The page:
In a way, of all the albums to be given the reissue treatment, it makes somewhat warped sense that Be Here Now has been given a fresh lick of paint. The new record, the third of their retrospective Chasing the Sun trilogy, was originally going to represent something of a reprieve, where Noel attempted to make a leaner, more concise update of his original vision. However, Noel has since admitted: “We got as far as the first track before we couldn’t be arsed anymore and gave up… it does sound f**king mega though!” This is coming from a man who has discredited Be Here Now‘s original inception time and time again, calling it anything from “bland” to “f**king s**t.”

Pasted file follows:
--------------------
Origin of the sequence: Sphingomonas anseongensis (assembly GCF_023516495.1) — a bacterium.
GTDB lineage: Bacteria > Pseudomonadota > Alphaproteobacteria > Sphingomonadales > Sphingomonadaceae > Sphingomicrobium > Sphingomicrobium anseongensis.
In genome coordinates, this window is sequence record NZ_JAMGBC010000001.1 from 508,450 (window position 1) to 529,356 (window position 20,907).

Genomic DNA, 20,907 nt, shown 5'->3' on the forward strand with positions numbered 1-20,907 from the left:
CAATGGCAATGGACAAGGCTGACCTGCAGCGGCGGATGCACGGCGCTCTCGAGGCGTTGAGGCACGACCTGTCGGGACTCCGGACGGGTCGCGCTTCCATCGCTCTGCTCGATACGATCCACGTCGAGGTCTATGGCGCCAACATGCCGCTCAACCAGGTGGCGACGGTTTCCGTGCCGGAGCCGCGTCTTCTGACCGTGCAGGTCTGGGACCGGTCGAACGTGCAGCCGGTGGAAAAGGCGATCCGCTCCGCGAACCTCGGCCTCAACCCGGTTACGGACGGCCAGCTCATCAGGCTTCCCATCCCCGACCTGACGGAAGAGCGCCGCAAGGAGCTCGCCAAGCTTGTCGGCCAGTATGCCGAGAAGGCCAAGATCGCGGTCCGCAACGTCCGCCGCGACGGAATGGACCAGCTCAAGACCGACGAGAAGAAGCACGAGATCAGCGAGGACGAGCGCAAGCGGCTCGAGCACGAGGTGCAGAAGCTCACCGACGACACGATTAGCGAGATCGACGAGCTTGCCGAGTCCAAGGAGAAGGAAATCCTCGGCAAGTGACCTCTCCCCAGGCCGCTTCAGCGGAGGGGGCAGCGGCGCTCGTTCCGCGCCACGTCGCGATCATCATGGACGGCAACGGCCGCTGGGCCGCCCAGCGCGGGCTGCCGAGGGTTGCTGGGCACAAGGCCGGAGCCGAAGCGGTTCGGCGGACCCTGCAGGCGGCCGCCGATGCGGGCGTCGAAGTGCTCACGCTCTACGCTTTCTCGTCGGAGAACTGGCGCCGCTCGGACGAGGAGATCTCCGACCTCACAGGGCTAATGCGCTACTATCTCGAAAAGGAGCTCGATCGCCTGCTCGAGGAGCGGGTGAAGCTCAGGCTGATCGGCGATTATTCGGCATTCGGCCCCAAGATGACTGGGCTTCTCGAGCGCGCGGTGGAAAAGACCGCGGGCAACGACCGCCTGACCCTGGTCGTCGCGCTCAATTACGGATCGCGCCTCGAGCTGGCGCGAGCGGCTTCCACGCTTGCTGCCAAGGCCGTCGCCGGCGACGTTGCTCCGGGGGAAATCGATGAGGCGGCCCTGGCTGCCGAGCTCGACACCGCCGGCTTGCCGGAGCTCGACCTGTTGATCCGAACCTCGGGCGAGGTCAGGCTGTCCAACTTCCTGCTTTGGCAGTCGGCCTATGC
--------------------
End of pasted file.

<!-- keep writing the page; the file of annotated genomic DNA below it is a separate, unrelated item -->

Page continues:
So why the reissue? Oasis have continued to court new admirers since splitting up, with many new recruits probably not even been born around the time of Be Here Now‘s release. Thus, the post-comedown slights and barbs have been in danger of marring Be Here Now‘s credibility. With a reissue, new fans have a chance to judge for themselves, as well as hear some of Noel’s impeccable b-sides, such as the lilting ‘Stay Young’ and ‘Going Nowhere’. Also, perhaps it’s a chance for the cynics to give the album new appreciation, perhaps the more discerning can see Be Here Now was the Mancunian band’s attempt at a grandiose, glorious Britpop colossus?